Today is the birthday of comics' greatest dirty old man, Frank Thorne. Here's Frank, working hard at an editorial meeting with his publisher.
Of course, you can't talk about Frank Thorne without talking about Red Sonja. And you can't about either of them without talking about The Wizard & Red Sonja Show.
Starting around 1976, Frank and the bevy of beauties pictured above appeared at conventions, enacting a performance piece based on everybody's favourite She-Devil With A Sword. It was an instant smash, and has since become part of comics' folklore. Let's take a closer look at each of Frank's Sonja's, purely for historical purposes you understand.
This is Linda Behrle, an actress from New Jersey still working today, who at the time had appeared in various successful stage productions. She also later went on to play Ghita Of Alizarr on the covers of the various reprints of that series.
As the convention appearances became more popular, the play got more involved, and so attracted more actors. Here's Linda with David Mead as Mikal The Wanderer.
Also donning the chain-mail bikini was Angelique Trouvere. Angelique was a night club dancer, and probably the first Sonja, doing the routine at the New Jersey club she worked at in November '76. She'd already appeared on various Vampirella covers as the sexy space siren ( Go hunting through those back issues now! ) and portrayed Sonja as she if were Mae West. Frank, for the first time, played Thenef The Wizard. Later that year, he had the idea to stage a lookalike contest called SonjaCon, which eventually led to the convention appearances.
Dianne Dekelb was the next one to appear as The She-Devil, going the traditional costume route for SonjaCon, but eventually deciding to be faithful to the real origin, by appearing in the shows as Red Sonya of Rogatino, the russian privateer from Robert E. Howard's original story Shadow Of The Vulture.
And here's Wendy Snow, a Nordic fantasy artist from Boston, with her own version of the costume. Apparently, while appearing as 'Big Red' at the '77 Boston Globe Book Festival, several exhibitors complained about Wendy's lack of clothing. The management agreed, and she was banned from wearing it for the rest of the festival. Spoilsports.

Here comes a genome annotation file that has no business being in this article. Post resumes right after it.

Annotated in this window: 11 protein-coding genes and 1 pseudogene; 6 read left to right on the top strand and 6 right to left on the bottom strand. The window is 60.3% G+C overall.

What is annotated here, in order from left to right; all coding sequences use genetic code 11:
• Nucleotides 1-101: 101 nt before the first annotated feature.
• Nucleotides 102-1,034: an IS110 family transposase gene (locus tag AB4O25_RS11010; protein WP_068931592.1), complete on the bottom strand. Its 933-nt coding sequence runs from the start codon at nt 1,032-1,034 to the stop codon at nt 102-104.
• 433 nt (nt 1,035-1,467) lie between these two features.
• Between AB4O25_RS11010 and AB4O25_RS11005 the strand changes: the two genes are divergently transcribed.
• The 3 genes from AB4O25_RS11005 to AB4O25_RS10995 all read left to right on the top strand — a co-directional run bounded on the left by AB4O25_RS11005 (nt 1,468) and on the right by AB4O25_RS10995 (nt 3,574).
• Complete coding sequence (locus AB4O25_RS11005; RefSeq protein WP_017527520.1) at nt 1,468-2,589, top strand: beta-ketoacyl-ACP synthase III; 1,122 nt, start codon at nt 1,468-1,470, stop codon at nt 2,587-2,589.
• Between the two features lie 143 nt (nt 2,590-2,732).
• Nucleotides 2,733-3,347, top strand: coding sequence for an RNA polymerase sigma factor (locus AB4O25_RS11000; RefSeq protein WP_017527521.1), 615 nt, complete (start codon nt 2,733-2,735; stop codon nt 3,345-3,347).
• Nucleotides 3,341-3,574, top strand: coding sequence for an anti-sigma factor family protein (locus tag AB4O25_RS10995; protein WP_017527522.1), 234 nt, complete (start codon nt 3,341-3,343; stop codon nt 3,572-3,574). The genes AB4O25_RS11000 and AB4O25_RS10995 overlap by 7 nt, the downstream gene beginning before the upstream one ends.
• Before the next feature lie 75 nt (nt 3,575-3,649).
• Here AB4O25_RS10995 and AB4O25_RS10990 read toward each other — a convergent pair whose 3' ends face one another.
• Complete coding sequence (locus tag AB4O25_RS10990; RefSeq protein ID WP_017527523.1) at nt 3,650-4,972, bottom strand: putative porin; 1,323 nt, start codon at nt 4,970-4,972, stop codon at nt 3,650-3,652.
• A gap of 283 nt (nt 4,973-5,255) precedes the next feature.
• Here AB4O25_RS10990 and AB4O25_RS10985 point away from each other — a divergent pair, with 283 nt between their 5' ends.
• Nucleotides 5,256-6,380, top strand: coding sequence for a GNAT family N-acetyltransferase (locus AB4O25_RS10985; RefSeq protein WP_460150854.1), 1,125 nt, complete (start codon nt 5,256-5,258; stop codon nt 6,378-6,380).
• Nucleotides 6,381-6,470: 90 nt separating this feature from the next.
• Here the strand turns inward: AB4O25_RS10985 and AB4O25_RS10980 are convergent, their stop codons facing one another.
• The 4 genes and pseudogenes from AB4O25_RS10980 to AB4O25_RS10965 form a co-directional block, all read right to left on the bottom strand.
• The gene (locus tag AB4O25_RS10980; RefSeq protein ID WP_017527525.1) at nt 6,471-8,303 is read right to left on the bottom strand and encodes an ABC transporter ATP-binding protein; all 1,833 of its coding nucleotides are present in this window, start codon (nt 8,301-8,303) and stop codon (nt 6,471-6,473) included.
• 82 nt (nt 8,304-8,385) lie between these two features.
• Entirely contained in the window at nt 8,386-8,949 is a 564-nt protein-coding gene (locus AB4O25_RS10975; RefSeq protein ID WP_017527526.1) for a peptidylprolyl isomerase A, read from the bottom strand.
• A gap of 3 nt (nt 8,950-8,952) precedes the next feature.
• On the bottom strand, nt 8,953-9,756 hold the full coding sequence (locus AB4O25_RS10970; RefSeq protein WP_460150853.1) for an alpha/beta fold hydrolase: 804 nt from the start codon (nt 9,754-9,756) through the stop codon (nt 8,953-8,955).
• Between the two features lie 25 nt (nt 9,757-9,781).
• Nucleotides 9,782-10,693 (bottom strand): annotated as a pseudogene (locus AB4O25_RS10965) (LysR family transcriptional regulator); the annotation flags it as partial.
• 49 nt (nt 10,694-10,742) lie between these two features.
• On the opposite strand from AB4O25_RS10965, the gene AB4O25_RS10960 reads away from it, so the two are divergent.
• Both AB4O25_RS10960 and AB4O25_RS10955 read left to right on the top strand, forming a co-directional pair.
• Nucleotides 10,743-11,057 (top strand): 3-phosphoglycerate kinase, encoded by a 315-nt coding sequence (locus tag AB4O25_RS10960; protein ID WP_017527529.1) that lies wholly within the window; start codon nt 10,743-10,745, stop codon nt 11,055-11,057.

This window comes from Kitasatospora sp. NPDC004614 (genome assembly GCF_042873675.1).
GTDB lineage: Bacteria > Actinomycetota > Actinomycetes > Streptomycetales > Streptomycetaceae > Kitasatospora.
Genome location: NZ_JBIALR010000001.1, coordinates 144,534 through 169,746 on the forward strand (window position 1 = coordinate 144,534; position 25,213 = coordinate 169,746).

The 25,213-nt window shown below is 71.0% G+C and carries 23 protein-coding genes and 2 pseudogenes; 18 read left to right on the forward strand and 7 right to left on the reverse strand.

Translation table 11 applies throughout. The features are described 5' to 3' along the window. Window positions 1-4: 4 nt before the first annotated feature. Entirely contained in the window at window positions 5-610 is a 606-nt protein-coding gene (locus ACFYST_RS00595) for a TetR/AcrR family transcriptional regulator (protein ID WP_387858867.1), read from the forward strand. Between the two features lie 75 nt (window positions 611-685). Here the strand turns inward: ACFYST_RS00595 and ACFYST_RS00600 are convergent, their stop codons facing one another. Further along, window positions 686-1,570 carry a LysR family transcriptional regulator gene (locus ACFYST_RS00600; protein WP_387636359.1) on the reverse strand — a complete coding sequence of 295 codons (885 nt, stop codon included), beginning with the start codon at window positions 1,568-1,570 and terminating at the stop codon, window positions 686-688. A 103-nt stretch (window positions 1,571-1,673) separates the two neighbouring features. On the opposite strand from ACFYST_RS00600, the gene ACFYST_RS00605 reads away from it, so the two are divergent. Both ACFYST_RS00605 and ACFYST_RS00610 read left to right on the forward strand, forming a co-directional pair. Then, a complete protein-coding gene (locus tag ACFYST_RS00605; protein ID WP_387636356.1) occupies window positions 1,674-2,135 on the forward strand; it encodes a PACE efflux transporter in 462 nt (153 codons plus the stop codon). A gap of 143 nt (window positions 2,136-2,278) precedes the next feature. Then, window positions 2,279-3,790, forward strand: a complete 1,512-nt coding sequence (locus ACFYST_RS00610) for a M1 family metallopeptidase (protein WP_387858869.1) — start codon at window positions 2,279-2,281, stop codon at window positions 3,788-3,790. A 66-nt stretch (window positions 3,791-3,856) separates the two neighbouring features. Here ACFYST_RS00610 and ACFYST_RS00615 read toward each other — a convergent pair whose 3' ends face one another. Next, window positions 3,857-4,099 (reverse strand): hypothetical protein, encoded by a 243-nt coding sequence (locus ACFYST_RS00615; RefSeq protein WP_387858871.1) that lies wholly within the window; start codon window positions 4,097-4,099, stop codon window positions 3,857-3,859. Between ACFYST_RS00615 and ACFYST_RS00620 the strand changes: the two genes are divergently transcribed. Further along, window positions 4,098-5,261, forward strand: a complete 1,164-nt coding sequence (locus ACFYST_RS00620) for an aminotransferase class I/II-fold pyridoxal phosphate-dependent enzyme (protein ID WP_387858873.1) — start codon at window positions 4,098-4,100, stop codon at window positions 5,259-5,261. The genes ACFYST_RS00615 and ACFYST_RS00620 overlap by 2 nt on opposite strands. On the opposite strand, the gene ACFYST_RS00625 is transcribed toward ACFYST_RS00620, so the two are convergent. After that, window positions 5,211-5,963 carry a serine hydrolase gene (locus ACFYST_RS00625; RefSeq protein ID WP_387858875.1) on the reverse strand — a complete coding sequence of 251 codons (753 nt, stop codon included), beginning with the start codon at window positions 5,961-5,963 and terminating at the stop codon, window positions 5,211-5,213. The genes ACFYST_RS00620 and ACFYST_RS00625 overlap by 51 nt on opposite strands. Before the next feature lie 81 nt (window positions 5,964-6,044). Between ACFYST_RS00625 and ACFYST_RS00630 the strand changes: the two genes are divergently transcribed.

Here's Angelique, Frank & Wendy at a convention. Now, I ask you, who could possibly find that offensive?
But the most well remembered Sonja has to be, of course, Elfquest's very own Wendy Pini, actually the winner of that first lookalike contest that started the whole thing rolling. Here's Frank & Wendy.
Later on, New York Comic Art Con organizer Phil Seuling was invited to appear on popular TV programme The Mike Douglas Show. He was also asked to bring along somebody dressed as a comic character, everybody at the network naturally assuming there'd be some guy dressed up as Superman or Batman. Well, Phil didn't bring Batman.
Frank & the girls' show lasted more than a few years, and appeared at many conventions. Here he is with the two Wendy's.
While here's the whole cast of one production. And yes, that is Rascally Roy Thomas living up to his name there in the middle.
Yeah, ok, all this feminine pulchritude is all well & good, but what about the damn comics?! Well, for those of us unlucky enough to have missed The Wizard & Red Sonja Show in all it's glory, Frank was good enough to immortalize the whole thing in the following comic strip, and here it is!
Kids Of The Stones pt. 2 - Our mystery drama serial for teatime continues. Well, nearly. In fact, you're just in time for the casting sessions...
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